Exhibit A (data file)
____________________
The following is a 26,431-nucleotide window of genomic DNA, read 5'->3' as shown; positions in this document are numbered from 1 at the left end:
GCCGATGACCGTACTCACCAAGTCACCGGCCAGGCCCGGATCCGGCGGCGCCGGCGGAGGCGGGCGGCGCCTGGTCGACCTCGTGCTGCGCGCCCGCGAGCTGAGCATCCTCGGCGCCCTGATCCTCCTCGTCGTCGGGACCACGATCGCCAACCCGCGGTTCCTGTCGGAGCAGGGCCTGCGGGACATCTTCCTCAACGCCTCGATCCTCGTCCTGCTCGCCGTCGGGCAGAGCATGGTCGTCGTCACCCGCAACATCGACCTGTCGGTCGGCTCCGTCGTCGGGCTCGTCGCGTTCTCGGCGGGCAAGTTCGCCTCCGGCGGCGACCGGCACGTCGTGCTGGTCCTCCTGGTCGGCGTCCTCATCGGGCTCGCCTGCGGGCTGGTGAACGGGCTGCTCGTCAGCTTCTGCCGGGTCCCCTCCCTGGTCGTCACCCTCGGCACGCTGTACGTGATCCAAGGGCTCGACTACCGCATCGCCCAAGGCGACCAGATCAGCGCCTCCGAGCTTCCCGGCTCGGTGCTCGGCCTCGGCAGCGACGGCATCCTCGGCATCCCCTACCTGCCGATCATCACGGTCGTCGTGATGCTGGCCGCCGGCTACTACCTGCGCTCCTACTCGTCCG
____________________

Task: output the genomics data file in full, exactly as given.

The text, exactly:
The following is a 26,431-nucleotide window of genomic DNA, read 5'->3' as shown; positions in this document are numbered from 1 at the left end:
GCCGATGACCGTACTCACCAAGTCACCGGCCAGGCCCGGATCCGGCGGCGCCGGCGGAGGCGGGCGGCGCCTGGTCGACCTCGTGCTGCGCGCCCGCGAGCTGAGCATCCTCGGCGCCCTGATCCTCCTCGTCGTCGGGACCACGATCGCCAACCCGCGGTTCCTGTCGGAGCAGGGCCTGCGGGACATCTTCCTCAACGCCTCGATCCTCGTCCTGCTCGCCGTCGGGCAGAGCATGGTCGTCGTCACCCGCAACATCGACCTGTCGGTCGGCTCCGTCGTCGGGCTCGTCGCGTTCTCGGCGGGCAAGTTCGCCTCCGGCGGCGACCGGCACGTCGTGCTGGTCCTCCTGGTCGGCGTCCTCATCGGGCTCGCCTGCGGGCTGGTGAACGGGCTGCTCGTCAGCTTCTGCCGGGTCCCCTCCCTGGTCGTCACCCTCGGCACGCTGTACGTGATCCAAGGGCTCGACTACCGCATCGCCCAAGGCGACCAGATCAGCGCCTCCGAGCTTCCCGGCTCGGTGCTCGGCCTCGGCAGCGACGGCATCCTCGGCATCCCCTACCTGCCGATCATCACGGTCGTCGTGATGCTGGCCGCCGGCTACTACCTGCGCTCCTACTCGTCCG